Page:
> interpolation?


Yes, I use it (almost) all the time:
http://www.ddisoftware.com/qimage/qimagehlp/interp.htm

This is a page from *before* Vector interpolation was introduced:
http://www.ddisoftware.com/qimage/quality/

This is an example (on one type of image):
http://www.ddisoftware.com/testpics/l-vs-v.jpg
and of another type:
http://www.ddisoftware.com/qimage/vector.jpg

Bart


 
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Hans-Georg Michna
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      07-14-2003
"Bart van der Wolf" <(E-Mail Removed)> wrote:

>This is an example (on one type of image):
>http://www.ddisoftware.com/testpics/l-vs-v.jpg


Bart,

thanks, I had missed those at first.

But this isn't what I expected. It is quite good, but I don't
understand why the algorithm makes a perfectly sharp image
unsharp and fuzzy. It shouldn't do this, I think.

The desired result would be an arrow that looks exactly like the
first one, except without the steps.

Hans-Georg

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Hans-Georg Michna
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      07-14-2003
Don Stauffer <(E-Mail Removed)> wrote:

>When you say redraws it in 'higher resolution', that is implying a
>resampling or interpolation. Sharpening per se does not necessarily
>lead to higher res. It CAN, if the actual resolution of original image
>is well below Nyquist limit, but not if it is at limit.
>
>Most sharpening filters are the equivalent of a differentiation added to
>a proportional function.


Don,

I know, but I'm not actually looking for sharpening. I'm looking
for anti-aliasing, taking the pixel steps out when scaling up.

It seems though that the function I'm looking for does not exist
yet as a readily available piece of software.

Let me demonstrate the function with just black and white
pixels.

Picture before upscaling (4 symbols = 1 pixel):

##
##
####
####
######
######
########
########

Picture after upscaling with factor 2 (1 symbol = 1 pixel):

#
##
###
####
#####
######
#######
########

It would need something like edge detection and edge redrawing.

I think the video upscaling chips (Faroudja etc.) do exactly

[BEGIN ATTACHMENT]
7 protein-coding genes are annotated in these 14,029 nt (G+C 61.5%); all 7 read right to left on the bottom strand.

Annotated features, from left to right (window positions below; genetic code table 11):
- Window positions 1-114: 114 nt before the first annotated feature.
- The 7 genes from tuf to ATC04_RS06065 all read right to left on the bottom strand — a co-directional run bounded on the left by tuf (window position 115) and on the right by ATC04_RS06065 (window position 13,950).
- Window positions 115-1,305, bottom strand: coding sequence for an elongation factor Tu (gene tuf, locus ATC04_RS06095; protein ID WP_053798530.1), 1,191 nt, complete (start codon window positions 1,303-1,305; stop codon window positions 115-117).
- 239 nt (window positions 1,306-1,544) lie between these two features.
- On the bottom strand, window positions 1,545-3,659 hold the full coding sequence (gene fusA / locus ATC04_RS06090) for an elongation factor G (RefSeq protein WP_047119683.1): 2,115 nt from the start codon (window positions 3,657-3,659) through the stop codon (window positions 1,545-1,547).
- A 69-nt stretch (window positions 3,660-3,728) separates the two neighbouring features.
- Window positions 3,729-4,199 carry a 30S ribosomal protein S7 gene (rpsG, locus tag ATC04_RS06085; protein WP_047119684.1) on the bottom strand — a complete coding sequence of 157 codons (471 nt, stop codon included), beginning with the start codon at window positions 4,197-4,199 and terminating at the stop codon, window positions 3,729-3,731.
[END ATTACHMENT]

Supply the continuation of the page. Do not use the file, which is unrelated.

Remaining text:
this. I can see it every day in my home cinema. When the picture
moves rapidly, the chip is too slow, but as soon as the picture
becomes less dynamic, the edges are smoothed.

Hans-Georg

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Bart van der Wolf
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      07-14-2003

"Hans-Georg Michna" <(E-Mail Removed)> wrote in message
news:(E-Mail Removed)...
> "Bart van der Wolf" <(E-Mail Removed)> wrote:
>
> >This is an example (on one type of image):
> >http://www.ddisoftware.com/testpics/l-vs-v.jpg

>
> Bart,
>
> thanks, I had missed those at first.


No, it wasn't mentioned on the web site, but in the Yahoo support forum, so
you couldn't know.

> But this isn't what I expected. It is quite good, but I don't
> understand why the algorithm makes a perfectly sharp image
> unsharp and fuzzy. It shouldn't do this, I think.


Because the program has to guess what is image detail, and what is a pixel
boundary.

> The desired result would be an arrow that looks exactly like the
> first one, except without the steps.


If the first one would have been rotated by just a few degrees, all edges
would have pixel steps (aliasing), whereas Vector interpolation would have
made a (better) compromise. Then some unsharp masking would produce a
visually superior result.

Bart


 
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Hans-Georg Michna
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      07-16-2003
"Bart van der Wolf" <(E-Mail Removed)> wrote:

>"Hans-Georg Michna" <(E-Mail Removed)> wrote in message
>news:(E-Mail Removed).. .


>> But this isn't what I expected. It is quite good, but I don't
>> understand why the algorithm makes a perfectly sharp image
>> unsharp and fuzzy. It shouldn't do this, I think.


>Because the program has to guess what is image detail, and what is a pixel
>boundary.


>> The desired result would be an arrow that looks exactly like the
>> first one, except without the steps.


>If the first one would have been rotated by just a few degrees, all edges
>would have pixel steps (aliasing), whereas Vector interpolation would have
>made a (better) compromise. Then some unsharp masking would produce a
>visually superior result.


Bart,

I guess it's a matter of taste. The original picture didn't have
any unsharp masking (or anti-aliasing using intermediate
pixels). Why should the upscaled one have it?

But this discussion may not make much sense now. Nobody will
listen to me and write a new program.

Hans-Georg

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Hans-Georg Michna
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      07-16-2003
"Bart van der Wolf" <(E-Mail Removed)> wrote:

>In this, and only situations like it (exact integer multiple upscaling of
>sharp edges), a so called bi-linear interpolation would have done just that.
>It demonstrates that the image content (and scale factor) determine which
>interpolation method does best.


Bart,

are you sure? I would have thought it would produce some grey
pixels.

But anyway, I would like an algorithm that repaints edges,
perhaps even if they were slightly unsharp in the original.

Hans-Georg